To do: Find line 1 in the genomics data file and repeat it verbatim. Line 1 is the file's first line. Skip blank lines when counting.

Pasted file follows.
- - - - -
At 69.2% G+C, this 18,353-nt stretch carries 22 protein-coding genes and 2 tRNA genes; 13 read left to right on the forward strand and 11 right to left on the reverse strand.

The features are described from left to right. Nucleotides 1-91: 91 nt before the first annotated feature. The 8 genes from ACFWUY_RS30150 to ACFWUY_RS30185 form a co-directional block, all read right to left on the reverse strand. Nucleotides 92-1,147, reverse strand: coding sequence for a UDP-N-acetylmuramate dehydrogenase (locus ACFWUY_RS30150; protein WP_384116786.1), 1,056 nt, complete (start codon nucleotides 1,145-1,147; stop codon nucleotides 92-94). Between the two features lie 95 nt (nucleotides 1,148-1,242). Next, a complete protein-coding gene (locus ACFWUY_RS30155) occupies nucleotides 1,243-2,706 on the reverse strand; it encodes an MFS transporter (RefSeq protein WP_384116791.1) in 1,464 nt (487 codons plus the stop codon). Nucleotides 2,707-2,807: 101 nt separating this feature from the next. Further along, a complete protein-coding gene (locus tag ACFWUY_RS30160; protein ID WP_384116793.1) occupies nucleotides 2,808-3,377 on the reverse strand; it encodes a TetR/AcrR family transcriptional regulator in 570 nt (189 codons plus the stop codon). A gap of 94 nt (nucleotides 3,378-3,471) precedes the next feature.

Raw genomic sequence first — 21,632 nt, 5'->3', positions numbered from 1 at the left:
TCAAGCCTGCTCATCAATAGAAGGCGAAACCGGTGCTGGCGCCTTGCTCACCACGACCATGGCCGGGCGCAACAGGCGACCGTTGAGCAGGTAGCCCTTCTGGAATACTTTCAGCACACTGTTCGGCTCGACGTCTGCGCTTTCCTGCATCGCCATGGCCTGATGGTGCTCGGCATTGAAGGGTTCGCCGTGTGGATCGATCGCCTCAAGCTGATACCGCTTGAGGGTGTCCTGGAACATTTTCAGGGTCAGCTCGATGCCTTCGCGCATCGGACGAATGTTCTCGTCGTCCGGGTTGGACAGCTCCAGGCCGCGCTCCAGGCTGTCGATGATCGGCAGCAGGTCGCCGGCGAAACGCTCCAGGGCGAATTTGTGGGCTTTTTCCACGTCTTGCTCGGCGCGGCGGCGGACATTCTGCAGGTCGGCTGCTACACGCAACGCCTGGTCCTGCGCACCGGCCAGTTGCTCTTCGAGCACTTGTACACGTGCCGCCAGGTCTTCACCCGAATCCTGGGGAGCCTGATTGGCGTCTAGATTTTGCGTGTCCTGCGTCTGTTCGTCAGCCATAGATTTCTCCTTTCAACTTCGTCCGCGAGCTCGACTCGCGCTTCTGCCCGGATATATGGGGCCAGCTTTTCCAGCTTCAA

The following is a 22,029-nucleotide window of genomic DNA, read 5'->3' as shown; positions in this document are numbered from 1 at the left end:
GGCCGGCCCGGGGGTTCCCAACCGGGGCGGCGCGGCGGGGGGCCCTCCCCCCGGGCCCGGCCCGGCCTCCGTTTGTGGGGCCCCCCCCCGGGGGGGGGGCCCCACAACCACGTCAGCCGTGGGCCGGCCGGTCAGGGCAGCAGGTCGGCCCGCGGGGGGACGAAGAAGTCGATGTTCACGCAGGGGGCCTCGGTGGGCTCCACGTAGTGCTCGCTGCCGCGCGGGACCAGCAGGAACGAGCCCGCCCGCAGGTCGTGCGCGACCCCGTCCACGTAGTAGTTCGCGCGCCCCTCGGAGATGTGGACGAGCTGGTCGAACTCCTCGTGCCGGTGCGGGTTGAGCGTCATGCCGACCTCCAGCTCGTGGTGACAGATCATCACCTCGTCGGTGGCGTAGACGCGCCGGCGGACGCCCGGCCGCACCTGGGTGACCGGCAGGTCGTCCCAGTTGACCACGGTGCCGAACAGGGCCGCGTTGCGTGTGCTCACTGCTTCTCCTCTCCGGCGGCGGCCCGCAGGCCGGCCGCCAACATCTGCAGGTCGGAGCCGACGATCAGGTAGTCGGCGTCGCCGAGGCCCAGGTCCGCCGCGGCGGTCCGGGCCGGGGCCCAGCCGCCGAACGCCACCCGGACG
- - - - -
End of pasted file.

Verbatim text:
At 69.2% G+C, this 18,353-nt stretch carries 22 protein-coding genes and 2 tRNA genes; 13 read left to right on the forward strand and 11 right to left on the reverse strand.